An “auntie,” a much older friend of my Dadi, or paternal grandfather, called me over. I sat next to her, and she told me about how she introduced my mother to my father, and my uncle to his new bride. I feigned interest in her story and hoped she would finish soon, as food was about to be served. She ended her recollection by telling me that she would find my husband one day. 

My first thought was that I didn’t think she would still be alive by the time I got married. My second thought was much scarier: Were people already thinking about me getting married? No longer did marriage feel like a silly party my friends planned in their girlhood — at that moment it felt like an imprecation. Older women in the family are usually the ones that arrange a marriage, but the notion in Islam is that God will lead you to the right person if you are actively exercising your faith. At 12 years old, marriage began to seem like a curse, and I attempted to quiet this realization at the wedding by eating — but with each bite the thought still remained.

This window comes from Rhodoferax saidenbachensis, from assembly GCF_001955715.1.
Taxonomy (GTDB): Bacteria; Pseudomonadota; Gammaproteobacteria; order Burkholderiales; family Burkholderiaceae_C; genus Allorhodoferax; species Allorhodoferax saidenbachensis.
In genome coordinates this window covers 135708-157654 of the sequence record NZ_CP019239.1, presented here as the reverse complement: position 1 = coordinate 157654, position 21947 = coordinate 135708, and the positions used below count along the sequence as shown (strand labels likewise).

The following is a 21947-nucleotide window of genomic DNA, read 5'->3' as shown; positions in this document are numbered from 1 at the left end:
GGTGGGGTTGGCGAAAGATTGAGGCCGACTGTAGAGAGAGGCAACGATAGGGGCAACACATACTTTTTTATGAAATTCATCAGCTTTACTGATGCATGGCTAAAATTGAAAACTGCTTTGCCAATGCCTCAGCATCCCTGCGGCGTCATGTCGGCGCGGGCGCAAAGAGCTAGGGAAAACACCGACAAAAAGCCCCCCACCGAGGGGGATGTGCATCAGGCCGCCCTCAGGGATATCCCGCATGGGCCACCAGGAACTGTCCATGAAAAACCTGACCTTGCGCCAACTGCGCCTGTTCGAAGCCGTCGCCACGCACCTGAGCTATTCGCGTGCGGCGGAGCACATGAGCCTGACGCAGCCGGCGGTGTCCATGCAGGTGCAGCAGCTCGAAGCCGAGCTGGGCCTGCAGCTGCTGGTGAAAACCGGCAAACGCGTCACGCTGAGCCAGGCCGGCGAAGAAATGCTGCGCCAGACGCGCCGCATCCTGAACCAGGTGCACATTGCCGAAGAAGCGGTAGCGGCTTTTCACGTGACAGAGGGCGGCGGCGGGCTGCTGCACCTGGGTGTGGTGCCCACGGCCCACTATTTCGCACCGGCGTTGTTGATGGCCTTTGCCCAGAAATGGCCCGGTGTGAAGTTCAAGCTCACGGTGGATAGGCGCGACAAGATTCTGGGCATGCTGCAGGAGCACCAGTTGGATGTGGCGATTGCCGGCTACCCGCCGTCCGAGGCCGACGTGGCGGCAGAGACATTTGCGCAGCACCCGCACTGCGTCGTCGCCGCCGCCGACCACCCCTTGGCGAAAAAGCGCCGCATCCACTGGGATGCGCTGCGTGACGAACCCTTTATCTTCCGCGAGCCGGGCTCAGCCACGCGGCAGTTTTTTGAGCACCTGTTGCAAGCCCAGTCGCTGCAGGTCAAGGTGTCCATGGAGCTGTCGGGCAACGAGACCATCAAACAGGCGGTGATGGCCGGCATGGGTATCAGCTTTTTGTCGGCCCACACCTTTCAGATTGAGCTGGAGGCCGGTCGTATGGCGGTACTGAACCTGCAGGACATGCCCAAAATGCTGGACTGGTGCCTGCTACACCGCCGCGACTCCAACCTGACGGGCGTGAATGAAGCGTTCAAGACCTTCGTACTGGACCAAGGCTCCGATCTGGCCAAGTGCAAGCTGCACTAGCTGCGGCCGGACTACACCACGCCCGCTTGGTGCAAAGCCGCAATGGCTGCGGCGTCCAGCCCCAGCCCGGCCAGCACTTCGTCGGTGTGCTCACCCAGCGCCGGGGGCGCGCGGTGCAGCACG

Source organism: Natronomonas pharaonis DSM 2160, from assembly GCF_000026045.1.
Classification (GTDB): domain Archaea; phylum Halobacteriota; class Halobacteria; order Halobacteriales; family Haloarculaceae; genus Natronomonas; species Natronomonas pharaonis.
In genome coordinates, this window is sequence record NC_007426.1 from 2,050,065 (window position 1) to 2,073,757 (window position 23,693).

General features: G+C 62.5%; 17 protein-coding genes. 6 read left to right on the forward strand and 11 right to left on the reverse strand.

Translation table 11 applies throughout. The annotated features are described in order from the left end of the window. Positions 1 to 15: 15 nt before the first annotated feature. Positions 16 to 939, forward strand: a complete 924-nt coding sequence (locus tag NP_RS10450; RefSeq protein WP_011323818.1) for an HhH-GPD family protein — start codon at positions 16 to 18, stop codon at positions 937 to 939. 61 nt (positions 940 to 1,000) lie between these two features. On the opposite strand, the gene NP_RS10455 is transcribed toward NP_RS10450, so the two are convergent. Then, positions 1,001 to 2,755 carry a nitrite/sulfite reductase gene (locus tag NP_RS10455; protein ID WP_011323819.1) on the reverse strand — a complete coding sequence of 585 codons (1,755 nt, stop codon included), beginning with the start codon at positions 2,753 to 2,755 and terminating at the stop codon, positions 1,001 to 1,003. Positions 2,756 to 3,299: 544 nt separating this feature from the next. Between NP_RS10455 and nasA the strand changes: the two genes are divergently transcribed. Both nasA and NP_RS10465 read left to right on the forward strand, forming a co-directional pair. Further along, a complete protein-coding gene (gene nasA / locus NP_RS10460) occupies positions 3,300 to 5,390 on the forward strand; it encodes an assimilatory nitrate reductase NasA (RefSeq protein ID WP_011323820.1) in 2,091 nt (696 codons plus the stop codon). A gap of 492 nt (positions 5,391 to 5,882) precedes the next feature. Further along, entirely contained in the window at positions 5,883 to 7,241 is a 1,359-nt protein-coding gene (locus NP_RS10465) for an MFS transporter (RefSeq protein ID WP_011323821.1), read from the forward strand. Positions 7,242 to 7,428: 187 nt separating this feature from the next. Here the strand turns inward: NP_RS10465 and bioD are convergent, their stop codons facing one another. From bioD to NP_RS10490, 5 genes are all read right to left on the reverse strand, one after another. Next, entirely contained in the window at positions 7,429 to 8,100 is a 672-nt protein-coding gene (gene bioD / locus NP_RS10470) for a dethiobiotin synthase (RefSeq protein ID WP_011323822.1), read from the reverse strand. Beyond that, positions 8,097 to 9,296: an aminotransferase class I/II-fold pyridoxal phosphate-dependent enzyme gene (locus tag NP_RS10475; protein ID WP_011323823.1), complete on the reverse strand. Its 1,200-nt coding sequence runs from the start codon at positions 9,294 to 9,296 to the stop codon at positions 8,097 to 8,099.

Islam teaches that premarital love is dangerous, and that “love marriages” can cause blindness to a person’s less desirable qualities. Arranged marriage is taught to be an equal partnership, in which the bond begins after marriage, not before — although it sometimes felt like women in my family sacrificed more than the men. My mother gave up on graduate school after marriage, and I had an aunt who stopped practicing law after marriage. I became increasingly aware of the limitations placed upon me as womanhood encroached. For the next four years, I held an anti-marriage stance, and I made sure everyone in my family was aware of it. 

As I grew out of adolescence, I began to believe in the idea of God less and less. The idea that there was an omniscient figure overseeing me in life was a comforting one, but once I stopped believing in it, the world, and every choice I made, became much more nerve-wracking. I began to feel alone in each decision I made. 

I thought about my aunt more and more as I questioned religion. I remembered the look of contemplation on her face at the Nikah, and I finally understood: Though she was surrounded by her friends and family, she felt alone in that moment.